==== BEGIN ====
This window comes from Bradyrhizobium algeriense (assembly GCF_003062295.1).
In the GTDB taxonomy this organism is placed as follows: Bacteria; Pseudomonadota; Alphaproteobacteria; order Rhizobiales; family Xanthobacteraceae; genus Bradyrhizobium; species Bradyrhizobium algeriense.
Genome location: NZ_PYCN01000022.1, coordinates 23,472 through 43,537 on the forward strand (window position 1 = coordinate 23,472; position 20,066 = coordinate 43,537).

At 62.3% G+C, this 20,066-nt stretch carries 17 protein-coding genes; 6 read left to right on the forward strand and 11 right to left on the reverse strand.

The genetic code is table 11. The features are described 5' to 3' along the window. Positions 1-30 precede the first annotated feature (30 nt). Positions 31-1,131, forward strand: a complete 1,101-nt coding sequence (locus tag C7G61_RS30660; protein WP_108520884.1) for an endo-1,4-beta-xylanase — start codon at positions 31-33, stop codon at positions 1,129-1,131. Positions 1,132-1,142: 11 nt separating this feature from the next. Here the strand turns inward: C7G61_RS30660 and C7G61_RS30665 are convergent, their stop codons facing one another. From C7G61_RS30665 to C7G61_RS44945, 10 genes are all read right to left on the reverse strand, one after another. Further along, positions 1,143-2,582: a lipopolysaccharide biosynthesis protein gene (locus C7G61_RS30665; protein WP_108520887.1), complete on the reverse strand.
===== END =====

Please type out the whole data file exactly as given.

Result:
This window comes from Bradyrhizobium algeriense (assembly GCF_003062295.1).
In the GTDB taxonomy this organism is placed as follows: Bacteria; Pseudomonadota; Alphaproteobacteria; order Rhizobiales; family Xanthobacteraceae; genus Bradyrhizobium; species Bradyrhizobium algeriense.
Genome location: NZ_PYCN01000022.1, coordinates 23,472 through 43,537 on the forward strand (window position 1 = coordinate 23,472; position 20,066 = coordinate 43,537).

At 62.3% G+C, this 20,066-nt stretch carries 17 protein-coding genes; 6 read left to right on the forward strand and 11 right to left on the reverse strand.

The genetic code is table 11. The features are described 5' to 3' along the window. Positions 1-30 precede the first annotated feature (30 nt). Positions 31-1,131, forward strand: a complete 1,101-nt coding sequence (locus tag C7G61_RS30660; protein WP_108520884.1) for an endo-1,4-beta-xylanase — start codon at positions 31-33, stop codon at positions 1,129-1,131. Positions 1,132-1,142: 11 nt separating this feature from the next. Here the strand turns inward: C7G61_RS30660 and C7G61_RS30665 are convergent, their stop codons facing one another. From C7G61_RS30665 to C7G61_RS44945, 10 genes are all read right to left on the reverse strand, one after another. Further along, positions 1,143-2,582: a lipopolysaccharide biosynthesis protein gene (locus C7G61_RS30665; protein WP_108520887.1), complete on the reverse strand.